4. Standardizes the data (except for the last column of course) using the training data
5. Computes the closed-form solution of linear regression
6. Applies the solution to the testing samples
7. Computes the root mean squared error (RMSE): q
1
N
PN
i=1(Yi − Yˆ
i)
2
. where Yˆ
i
is the predicted
value for observation Xi
.
Implementation Details
1. Seed the random number generate with zero prior to randomizing the data
2. Don’t forget to add in the bias feature!
In your report you will need:
1. The final model in the form y = θ0 + θ1×1 + …
2. The root mean squared error.
RMSE: Around 800
Table 2: Closed Form Regression Evaluation
5
4 S-Folds Cross-Validation
Cross-Validation is a technique used to get reliable evaluation results when we don’t have that much
data (and it is therefore difficult to train and/or test a model reliably).
In this section you will do S-Folds Cross-Validation for a few different values of S. For each run you
will divide your data up into S parts (folds) and test S different models using S-Folds Cross-Validation
and evaluate via root mean squared error. In addition, to observe the affect of system variance, we
will repeat these experiments several times (shuffling the data each time prior to creating the folds).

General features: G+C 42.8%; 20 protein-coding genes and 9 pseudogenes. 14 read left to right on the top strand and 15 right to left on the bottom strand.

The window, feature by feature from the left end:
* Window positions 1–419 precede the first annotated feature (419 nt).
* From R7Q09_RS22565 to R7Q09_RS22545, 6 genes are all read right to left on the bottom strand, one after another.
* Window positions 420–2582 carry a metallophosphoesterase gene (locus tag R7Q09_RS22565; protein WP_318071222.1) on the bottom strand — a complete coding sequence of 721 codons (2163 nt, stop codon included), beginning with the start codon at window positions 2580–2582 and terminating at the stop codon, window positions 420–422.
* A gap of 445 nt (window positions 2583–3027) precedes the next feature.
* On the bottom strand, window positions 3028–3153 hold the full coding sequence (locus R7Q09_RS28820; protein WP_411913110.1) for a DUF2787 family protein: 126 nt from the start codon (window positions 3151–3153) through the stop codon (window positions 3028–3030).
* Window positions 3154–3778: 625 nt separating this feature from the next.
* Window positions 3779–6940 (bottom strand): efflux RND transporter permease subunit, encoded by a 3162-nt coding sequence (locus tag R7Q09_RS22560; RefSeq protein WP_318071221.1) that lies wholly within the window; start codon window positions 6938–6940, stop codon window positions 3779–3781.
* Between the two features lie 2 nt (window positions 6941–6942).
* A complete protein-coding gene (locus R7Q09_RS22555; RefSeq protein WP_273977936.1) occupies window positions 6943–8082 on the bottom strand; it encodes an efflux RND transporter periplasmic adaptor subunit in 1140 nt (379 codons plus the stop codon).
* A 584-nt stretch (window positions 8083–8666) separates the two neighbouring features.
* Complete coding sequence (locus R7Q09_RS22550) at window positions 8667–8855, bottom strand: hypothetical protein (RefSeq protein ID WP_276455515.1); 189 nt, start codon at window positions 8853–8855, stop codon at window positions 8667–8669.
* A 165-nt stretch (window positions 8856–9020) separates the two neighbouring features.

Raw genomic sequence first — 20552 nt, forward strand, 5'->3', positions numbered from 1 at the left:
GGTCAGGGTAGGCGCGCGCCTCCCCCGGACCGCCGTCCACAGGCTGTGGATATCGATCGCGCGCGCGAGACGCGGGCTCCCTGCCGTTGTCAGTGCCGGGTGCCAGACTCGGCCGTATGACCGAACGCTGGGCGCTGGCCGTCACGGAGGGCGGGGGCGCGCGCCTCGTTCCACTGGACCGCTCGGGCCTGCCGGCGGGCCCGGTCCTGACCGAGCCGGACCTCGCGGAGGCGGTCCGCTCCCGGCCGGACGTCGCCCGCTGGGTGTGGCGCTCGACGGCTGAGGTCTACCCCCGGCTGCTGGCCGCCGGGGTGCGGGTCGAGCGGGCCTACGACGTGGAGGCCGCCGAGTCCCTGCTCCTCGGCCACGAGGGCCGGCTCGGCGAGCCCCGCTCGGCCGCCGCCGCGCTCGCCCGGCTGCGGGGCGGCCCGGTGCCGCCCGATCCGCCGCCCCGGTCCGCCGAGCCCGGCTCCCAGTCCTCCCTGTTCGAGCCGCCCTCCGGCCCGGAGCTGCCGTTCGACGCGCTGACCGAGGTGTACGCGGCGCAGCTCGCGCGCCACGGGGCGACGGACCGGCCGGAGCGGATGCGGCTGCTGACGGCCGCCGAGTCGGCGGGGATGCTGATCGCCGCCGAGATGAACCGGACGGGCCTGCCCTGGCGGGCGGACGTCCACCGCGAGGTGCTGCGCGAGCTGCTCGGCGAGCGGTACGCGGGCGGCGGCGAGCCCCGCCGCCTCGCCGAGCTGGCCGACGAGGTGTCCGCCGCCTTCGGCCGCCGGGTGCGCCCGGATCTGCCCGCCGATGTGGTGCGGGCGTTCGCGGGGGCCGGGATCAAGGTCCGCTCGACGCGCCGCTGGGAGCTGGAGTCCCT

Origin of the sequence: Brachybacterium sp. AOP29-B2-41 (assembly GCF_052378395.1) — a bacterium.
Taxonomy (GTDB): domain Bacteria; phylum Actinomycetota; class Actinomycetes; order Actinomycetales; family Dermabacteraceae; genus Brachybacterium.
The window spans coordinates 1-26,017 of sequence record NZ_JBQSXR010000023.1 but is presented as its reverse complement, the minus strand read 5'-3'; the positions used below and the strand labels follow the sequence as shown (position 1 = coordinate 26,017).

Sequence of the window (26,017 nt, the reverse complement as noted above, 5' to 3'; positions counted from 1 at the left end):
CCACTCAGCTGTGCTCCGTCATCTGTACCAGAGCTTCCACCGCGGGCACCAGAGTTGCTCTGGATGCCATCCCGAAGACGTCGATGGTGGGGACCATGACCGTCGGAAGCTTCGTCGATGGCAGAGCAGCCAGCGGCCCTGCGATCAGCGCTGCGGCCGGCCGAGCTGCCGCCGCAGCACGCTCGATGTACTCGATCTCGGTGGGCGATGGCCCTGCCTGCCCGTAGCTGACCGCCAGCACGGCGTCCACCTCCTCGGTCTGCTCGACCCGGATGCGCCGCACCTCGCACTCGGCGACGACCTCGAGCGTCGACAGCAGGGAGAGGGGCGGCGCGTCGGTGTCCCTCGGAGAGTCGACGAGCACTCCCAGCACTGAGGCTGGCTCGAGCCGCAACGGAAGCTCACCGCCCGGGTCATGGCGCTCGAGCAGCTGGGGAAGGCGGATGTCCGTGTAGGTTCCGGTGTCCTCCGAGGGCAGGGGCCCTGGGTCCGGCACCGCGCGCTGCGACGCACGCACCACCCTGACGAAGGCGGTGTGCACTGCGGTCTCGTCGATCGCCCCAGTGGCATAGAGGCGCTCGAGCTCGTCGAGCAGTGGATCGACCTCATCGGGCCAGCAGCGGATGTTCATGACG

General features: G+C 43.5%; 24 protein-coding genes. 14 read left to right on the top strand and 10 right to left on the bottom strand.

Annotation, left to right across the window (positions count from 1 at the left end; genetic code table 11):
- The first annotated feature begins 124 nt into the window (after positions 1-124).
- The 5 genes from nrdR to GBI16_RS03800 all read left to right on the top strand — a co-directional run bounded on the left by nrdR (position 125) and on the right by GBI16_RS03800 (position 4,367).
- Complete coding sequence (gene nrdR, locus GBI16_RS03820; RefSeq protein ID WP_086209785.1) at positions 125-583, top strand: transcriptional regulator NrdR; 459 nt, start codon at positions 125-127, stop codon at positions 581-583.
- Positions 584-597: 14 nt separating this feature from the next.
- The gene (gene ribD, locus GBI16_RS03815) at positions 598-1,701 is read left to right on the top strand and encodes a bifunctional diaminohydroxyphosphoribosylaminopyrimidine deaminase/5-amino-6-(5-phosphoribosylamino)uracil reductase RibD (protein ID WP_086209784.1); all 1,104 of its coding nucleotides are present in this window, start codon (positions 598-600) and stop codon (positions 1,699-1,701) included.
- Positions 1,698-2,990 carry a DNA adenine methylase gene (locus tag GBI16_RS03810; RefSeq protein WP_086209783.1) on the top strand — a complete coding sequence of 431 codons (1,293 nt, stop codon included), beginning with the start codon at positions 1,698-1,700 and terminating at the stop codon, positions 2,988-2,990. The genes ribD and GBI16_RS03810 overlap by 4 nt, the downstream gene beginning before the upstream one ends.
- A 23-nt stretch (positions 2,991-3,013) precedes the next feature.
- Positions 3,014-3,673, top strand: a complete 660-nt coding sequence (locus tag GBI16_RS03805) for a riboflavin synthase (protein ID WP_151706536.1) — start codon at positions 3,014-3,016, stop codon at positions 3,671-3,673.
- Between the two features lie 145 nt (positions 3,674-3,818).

We will again be doing our experiment on the provided fish dataset.
Write a script that:
1. Reads in the data, ignoring the first row (header) and first column (index).
2. 20 times does the following:
(a) Randomizes the data
(b) Creates S folds.
(c) For i = 1 to S
i. Select fold i as your testing data and the remaining (S −1) folds as your training data
ii. Standardizes the data (except for the last column of course) based on the training
data
iii. Train a closed-form linear regression model
iv. Compute the squared error for each sample in the current testing fold
(d) You should now have N squared errors. Compute the RMSE for these.
3. You should now have 20 RMSE values. Compute the mean and standard deviation of these.
The former should give us a better “overall” mean, whereas the latter should give us feel for
the variance of the models that were created.
Implementation Details
1. Don’t forget to add in the bias feature!
2. Set your seed value at the very beginning of your script (if you set it within the 20 tests, each
test will have the same randomly shuffled data!).
In your report you will need:
1. The average and standard deviation of the root mean squared error for S = 3 over the 20
different seed values..
2. The average and standard deviation of the root mean squared error for S = 5 over the 20
different seed values.
3. The average and standard deviation of the root mean squared error for S = 20 over 20 different
seed values.
6
4. The average and standard deviation of the root mean squared error for S = N (where N is
the number of samples) over 20 different seed values. This is basically leave-one-out crossvalidation.
S Average RMSE Std of RMSE
3 650 45
5 650 35
20 620 10
N 620 0
Table 3: Evaluation Using S-Fold Cross Validation
7
Submission
For your submission, upload to Blackboard a single zip file with no spaces in the file or directory
names and contains:
1. PDF Writeup
2. Source Code
The readme.txt file should contain information on how to run your code to reproduce results for each
part of the assignment.
The PDF document should contain the following:
1. Part 1:
(a) Your solutions to the theory question
2. Part 2:
(a) Your two figures using η value of your choosing, as well as that value.